Must-See TV (When Networks Want to Show it)

There has been much anger displayed in the last week over NBC's terrible decision to show some of the matches from Wimbledon on tape delay, most notably the men's semifinal between Andy(s) Roddick and Murray. An American on tape delay? A shonde! ↵

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↵People took to the Tweets to proclaim their displeasure at NBC, and to some extent ESPN (although it seems the WWL's hands were figuratively shackled by the peacock on this one), going so far as to indict the entire sport of tennis for this error in programming judgment. ↵

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↵We have spoken, and we want our sports now. Not in an hour. Not in 10 minutes. Now. Heck, I watched many of the recent soccer and golf events "live" online and was irate -- words cannot express my vitriol -- because my feed was seconds behind that on TV and Twitter ruined at least four goals and too many putts to count. Five seconds behind and all the excitement was ruined. ↵

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↵So I'm with the American sports viewer when I focus my ire at NBC's brass. It seems, however, that NBC couldn't care any less about the American sports viewer. NBC has produced the Olympics for nearly every Games in my lifetime. Much of the Games are on tape delay (one wonders if even the ‘live' events are truly live). Think about how quickly a diver can get back up onto the high dive for the second round. Think about how every high jump or shot put or javelin toss you've ever seen has been on tape. And the average sports fan doesn't care. ↵

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↵Inexplicably, the average sports fan still doesn't read blogs. The average sports fan isn't following along on Twitter with thousands of others providing a never-ending amalgam of commentary and banter. How will I know truly how fast the serves are if not for 300 of my Twitter friends telling me? If you're reading this site, you're not the average sports fan. And NBC doesn't care about you. ↵

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↵NBC doesn't care about any of us. Sports is just programming to it, and if it thinks certain sports can ‘do a number' it'll put it in a spot where that number can be properly ‘done.' It cares about getting ratings, and for some reason still thinks that what it's putting out every day on the Today show -- more Michael Jackson talk followed by an update on the OctoMom, preceded by an in-depth interview by a weather guy talking to two people from The Hills -- is worth holding off on live tennis coverage. You and I are watching, if only to complain about the fact that it's not live. But the fact remains that most other Americans aren't. So NBC wants to maximize its audience, and that does not mean pre-empting the fourth, fifth and sixth hours of Today. Ooh, ↵Hoda Kotb and Kathie Lee Gifford are having a dance-off, let's show the tennis at 4 p.m. ↵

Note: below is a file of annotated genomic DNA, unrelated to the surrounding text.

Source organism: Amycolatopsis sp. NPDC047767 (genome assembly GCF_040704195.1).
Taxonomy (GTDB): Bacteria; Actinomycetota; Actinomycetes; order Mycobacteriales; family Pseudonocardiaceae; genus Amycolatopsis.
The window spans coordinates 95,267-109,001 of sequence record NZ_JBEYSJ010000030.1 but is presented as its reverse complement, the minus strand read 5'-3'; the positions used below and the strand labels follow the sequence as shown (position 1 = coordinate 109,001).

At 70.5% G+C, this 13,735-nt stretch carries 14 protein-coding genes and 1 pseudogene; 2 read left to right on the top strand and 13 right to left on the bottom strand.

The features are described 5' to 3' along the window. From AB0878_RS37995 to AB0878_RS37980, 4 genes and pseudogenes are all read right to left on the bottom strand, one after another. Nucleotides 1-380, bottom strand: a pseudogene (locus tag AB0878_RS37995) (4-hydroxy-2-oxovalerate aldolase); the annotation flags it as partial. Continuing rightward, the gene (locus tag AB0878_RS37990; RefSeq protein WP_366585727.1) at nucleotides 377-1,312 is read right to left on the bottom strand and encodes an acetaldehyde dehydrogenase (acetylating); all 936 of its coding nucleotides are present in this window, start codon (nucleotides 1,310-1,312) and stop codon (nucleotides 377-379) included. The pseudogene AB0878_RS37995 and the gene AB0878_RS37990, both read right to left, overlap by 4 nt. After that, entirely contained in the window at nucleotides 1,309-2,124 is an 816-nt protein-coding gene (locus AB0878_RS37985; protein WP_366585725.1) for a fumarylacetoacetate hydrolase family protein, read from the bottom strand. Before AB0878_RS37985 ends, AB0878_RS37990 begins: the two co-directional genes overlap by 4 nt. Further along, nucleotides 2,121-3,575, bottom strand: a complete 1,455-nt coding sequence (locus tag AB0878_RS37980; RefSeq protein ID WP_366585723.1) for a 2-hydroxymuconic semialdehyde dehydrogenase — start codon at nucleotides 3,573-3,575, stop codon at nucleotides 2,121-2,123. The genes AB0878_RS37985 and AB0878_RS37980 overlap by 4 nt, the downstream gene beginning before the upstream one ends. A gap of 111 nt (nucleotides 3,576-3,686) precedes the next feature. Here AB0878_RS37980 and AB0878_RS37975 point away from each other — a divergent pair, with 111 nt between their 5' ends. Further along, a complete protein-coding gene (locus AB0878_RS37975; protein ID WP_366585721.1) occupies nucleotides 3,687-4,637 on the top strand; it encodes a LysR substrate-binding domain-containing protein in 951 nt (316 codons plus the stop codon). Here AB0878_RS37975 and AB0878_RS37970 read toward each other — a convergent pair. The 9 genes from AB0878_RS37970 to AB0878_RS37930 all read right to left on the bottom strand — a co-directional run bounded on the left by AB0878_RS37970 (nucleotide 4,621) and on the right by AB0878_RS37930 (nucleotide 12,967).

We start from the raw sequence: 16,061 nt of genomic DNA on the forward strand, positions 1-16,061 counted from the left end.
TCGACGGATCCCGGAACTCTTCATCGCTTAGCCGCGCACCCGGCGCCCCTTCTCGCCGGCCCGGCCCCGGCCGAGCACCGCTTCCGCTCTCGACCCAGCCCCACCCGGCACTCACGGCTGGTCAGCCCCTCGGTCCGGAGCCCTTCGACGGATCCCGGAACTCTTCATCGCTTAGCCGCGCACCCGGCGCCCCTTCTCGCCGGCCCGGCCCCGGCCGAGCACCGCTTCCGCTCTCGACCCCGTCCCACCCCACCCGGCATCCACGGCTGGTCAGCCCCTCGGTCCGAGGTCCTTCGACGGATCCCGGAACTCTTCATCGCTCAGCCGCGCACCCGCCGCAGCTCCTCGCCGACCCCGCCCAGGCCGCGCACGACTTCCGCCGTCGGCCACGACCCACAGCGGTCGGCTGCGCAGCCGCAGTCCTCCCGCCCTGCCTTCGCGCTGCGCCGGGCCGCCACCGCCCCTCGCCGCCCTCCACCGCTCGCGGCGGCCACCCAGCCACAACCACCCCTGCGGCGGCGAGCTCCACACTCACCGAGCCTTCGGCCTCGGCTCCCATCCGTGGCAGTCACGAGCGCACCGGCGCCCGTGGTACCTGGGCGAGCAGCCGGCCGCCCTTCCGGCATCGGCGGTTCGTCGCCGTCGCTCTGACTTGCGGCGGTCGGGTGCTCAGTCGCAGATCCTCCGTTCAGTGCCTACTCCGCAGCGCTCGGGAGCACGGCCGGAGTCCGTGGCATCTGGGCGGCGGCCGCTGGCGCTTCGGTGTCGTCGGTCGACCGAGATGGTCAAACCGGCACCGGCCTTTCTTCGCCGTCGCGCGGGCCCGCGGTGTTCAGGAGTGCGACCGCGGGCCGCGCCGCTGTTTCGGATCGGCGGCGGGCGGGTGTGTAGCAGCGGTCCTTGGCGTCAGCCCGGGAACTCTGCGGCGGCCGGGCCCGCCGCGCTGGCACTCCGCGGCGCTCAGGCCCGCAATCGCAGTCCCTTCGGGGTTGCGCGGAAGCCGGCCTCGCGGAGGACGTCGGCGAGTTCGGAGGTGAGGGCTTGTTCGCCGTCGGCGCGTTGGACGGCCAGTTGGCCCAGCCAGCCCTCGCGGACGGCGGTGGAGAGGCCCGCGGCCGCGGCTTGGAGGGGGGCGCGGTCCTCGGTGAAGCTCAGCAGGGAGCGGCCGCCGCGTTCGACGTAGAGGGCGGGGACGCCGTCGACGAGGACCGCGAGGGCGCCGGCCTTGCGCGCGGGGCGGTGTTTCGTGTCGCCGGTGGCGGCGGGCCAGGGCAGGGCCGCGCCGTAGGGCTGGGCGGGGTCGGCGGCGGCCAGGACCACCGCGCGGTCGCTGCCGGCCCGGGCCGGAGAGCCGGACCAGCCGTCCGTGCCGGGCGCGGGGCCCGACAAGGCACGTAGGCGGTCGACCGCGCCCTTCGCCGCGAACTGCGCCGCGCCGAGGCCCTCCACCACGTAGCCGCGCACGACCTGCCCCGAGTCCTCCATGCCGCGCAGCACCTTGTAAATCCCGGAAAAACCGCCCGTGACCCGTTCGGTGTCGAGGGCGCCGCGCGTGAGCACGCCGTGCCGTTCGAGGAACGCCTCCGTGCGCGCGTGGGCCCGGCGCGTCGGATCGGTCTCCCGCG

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↵Again, NBC doesn't care about us. It cares about ratings. And people at NBC clearly know what doesn't get ratings, so we should trust them if they think it's not worth pre-empting a show that might do a number for a tennis match that they think won't. ↵

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↵And I don't think showing a match a few hours late is an indictment of the entire sport. What's the alternative for the ATP -- showing all its matches live exclusively on the Tennis Channel? I agree that some balance needs to be struck, and if NBC doesn't want to cut out of its existing lineup of kids shows and stay-at-home programming, it needs to either allow ESPN to show the matches or put the match on one of the 700 other networks it owns with a programming alert on the mothership. ↵

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↵We've become so used to getting things now. We need to know the outcome of everything while it's happening. Election results are projected with 1 percent of precincts in, because we've come to expect immediacy. When Michael Jackson died, it wasn't enough that I was watching ‘live' TV through my computer and reading updates by the minute on countless blogs, I was irate -- again with the vitriol -- because Twitter was on a 15-minute lag. This weekend's gaffe by NBC is just the latest in a long line of media -- both new and old -- not being able to keep up with our constant need for immediacy. The world is different now, and whatever media becomes will need to figure out a way to provide us with content as it's happening, even if it's streaming online or on another channel they own or right into our brains with lasers. ↵

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↵And yes, I wrote this three hours ago. Don't judge me. ↵

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This post originally appeared on the Sporting Blog. For more, see The Sporting Blog Archives.

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